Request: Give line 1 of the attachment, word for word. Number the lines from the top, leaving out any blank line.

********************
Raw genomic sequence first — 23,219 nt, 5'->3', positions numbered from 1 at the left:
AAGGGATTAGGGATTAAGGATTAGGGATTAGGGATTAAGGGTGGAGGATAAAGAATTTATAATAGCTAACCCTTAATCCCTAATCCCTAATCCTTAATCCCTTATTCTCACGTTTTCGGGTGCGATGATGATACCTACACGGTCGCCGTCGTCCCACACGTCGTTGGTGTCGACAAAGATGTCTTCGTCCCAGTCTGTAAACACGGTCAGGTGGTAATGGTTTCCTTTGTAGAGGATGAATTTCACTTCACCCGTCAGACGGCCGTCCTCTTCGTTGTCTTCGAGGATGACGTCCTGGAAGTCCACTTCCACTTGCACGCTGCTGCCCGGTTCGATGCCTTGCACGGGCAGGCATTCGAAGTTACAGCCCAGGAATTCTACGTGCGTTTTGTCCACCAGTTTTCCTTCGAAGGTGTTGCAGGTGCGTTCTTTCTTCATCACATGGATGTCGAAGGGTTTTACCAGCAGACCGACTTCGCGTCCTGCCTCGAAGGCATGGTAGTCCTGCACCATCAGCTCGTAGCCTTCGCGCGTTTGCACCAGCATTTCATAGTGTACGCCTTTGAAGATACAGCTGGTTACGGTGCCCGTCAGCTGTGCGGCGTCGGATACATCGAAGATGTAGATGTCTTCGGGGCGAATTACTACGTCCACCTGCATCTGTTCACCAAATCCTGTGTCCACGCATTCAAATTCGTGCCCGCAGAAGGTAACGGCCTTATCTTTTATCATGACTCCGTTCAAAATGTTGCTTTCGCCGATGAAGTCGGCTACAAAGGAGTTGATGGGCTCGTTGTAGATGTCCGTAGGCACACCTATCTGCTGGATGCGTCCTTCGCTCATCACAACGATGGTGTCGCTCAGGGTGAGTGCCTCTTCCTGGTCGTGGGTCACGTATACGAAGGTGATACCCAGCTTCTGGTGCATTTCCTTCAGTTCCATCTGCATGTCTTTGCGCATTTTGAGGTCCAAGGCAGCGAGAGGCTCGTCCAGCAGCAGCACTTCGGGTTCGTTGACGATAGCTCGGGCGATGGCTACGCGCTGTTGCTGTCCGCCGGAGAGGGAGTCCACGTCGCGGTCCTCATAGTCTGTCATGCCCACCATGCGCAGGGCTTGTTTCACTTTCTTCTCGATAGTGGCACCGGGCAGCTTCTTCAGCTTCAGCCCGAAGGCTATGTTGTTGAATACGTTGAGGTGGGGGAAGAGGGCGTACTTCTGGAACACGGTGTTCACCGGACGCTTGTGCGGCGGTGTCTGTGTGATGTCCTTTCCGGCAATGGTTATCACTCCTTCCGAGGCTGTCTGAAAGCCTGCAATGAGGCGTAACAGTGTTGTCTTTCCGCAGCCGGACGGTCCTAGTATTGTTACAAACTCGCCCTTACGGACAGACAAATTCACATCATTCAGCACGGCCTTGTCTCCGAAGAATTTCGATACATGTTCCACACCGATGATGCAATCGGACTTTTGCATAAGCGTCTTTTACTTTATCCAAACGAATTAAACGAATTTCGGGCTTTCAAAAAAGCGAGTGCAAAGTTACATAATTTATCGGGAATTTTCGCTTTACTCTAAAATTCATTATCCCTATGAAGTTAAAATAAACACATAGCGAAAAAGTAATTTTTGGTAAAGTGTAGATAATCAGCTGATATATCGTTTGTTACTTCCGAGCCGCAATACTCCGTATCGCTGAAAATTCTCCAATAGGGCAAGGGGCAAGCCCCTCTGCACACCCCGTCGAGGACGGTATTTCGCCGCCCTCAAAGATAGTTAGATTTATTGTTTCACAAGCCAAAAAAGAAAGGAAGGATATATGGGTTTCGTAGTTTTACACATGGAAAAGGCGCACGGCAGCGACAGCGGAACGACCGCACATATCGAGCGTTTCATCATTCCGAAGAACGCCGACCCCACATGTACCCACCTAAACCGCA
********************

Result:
Raw genomic sequence first — 23,219 nt, 5'->3', positions numbered from 1 at the left: